Historical Reynolds v Sims: Due Process and Legislative Apportionment
In Reynolds v Sims, 377 U.S. 533 (1964), the U.S. Supreme Court struck down Alabama’s legislative apportionment scheme. By a vote of 8-1, the justices held that the Fourteenth Amendment’s Equal Protection Clause requires that both houses of a state legislature be apportioned on a population basis.
The Facts of Reynolds v Sims
Voters in several Alabama counties filed suit against various officials having state election duties. They alleged that the existing state legislative apportionment provisions were unconstitutional as they were violating of the Fourteenth Amendment’s Equal Protection Clause. The complaint alleged serious discrimination against voters in counties whose populations had grown proportionately far more than others since the 1900 census which, despite Alabama’s constitutional requirements for legislative representation based on population and for decennial reapportionment, formed the basis for the existing legislative apportionment.
Pursuant to the 1901 constitution, the legislature consisted of 106 representatives and 35 senators for the State’s 67 counties and senatorial districts; each county was entitled to at least one representative; each senate district could have only one member; and no county could be divided between two senate districts. The apportionment scheme resulted in significant population variance ratios as great as 41-to-1 in the Alabama Senate.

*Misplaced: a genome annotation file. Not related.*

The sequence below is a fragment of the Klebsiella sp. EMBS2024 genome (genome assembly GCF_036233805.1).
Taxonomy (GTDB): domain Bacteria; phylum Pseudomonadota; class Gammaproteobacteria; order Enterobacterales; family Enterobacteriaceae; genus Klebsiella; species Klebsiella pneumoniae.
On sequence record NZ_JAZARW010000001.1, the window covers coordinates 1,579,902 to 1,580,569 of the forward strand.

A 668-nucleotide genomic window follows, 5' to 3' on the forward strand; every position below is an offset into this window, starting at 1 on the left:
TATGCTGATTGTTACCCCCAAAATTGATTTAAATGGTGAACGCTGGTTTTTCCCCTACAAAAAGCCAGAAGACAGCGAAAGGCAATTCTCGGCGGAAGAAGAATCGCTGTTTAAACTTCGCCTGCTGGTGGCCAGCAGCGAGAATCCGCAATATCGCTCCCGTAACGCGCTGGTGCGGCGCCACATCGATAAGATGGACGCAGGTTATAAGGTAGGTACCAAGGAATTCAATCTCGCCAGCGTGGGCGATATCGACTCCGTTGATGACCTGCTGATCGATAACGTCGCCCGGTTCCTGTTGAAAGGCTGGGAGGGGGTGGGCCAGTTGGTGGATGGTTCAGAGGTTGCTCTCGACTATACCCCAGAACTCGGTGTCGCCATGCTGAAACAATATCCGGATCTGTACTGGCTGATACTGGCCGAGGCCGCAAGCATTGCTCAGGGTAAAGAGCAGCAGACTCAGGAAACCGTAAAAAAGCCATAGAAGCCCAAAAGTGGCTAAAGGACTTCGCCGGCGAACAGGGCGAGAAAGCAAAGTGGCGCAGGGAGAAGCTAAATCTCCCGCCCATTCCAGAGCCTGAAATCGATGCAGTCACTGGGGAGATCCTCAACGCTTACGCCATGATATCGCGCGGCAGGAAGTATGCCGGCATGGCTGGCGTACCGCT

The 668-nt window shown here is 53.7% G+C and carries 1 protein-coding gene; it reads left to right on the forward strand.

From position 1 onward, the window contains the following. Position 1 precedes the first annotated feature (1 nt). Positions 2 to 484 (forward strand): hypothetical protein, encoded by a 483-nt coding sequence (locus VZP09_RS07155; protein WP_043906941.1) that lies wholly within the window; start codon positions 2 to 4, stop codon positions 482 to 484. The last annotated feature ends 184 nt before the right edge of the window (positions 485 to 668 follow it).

The Majority Decision in Reynolds v Sims
The Court struck down the state legislative apportionment scheme as unconstitutional. Chief Justice Earl Warren wrote the majority opinion, which largely relied on the principle of “one person, one vote.”
The Court specifically held that the Equal Protection Clause requires substantially equal legislative representation for all citizens in a State regardless of where they reside. As Chief Justice Earl Warren noted, “Legislators represent people, not trees or acres. Legislators are elected by voters, not farms or cities or economic interests.”
As the Court further explained, states must employ “honest and good faith” efforts to construct districts as nearly of equal population as practicable. “The federal constitutional requirement that both houses of a state legislature must be apportioned on a population basis means that, as nearly as practicable, districts be of equal population, though mechanical exactness is not required,” the Chief Justice wrote.
The Dissent in Reynolds v Sims
Justice John Marshall Harlan II as the only justice to dissent from the landmark decision. He argued that the majority ignored the original intent the Equal Protection Clause when it extended its protections to voting rights.
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